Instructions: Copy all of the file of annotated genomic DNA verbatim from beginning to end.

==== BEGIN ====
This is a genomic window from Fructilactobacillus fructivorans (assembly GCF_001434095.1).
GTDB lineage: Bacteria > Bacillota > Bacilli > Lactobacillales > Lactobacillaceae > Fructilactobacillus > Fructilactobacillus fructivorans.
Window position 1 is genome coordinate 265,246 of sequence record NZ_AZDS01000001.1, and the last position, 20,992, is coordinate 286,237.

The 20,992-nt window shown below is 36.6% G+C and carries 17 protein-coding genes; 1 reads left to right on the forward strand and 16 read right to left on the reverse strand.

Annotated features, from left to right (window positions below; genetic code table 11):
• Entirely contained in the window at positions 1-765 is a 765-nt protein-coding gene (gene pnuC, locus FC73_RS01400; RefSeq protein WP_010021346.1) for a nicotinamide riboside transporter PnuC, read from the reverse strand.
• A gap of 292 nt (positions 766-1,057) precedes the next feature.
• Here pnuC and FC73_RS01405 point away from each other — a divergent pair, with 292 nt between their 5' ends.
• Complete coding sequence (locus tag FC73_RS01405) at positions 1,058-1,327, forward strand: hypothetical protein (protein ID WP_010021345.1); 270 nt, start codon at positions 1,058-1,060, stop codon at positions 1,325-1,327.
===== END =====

This is a genomic window from Fructilactobacillus fructivorans (assembly GCF_001434095.1).
GTDB lineage: Bacteria > Bacillota > Bacilli > Lactobacillales > Lactobacillaceae > Fructilactobacillus > Fructilactobacillus fructivorans.
Window position 1 is genome coordinate 265,246 of sequence record NZ_AZDS01000001.1, and the last position, 20,992, is coordinate 286,237.

The 20,992-nt window shown below is 36.6% G+C and carries 17 protein-coding genes; 1 reads left to right on the forward strand and 16 read right to left on the reverse strand.

Annotated features, from left to right (window positions below; genetic code table 11):
• Entirely contained in the window at positions 1-765 is a 765-nt protein-coding gene (gene pnuC, locus FC73_RS01400; RefSeq protein WP_010021346.1) for a nicotinamide riboside transporter PnuC, read from the reverse strand.
• A gap of 292 nt (positions 766-1,057) precedes the next feature.
• Here pnuC and FC73_RS01405 point away from each other — a divergent pair, with 292 nt between their 5' ends.
• Complete coding sequence (locus tag FC73_RS01405) at positions 1,058-1,327, forward strand: hypothetical protein (protein ID WP_010021345.1); 270 nt, start codon at positions 1,058-1,060, stop codon at positions 1,325-1,327.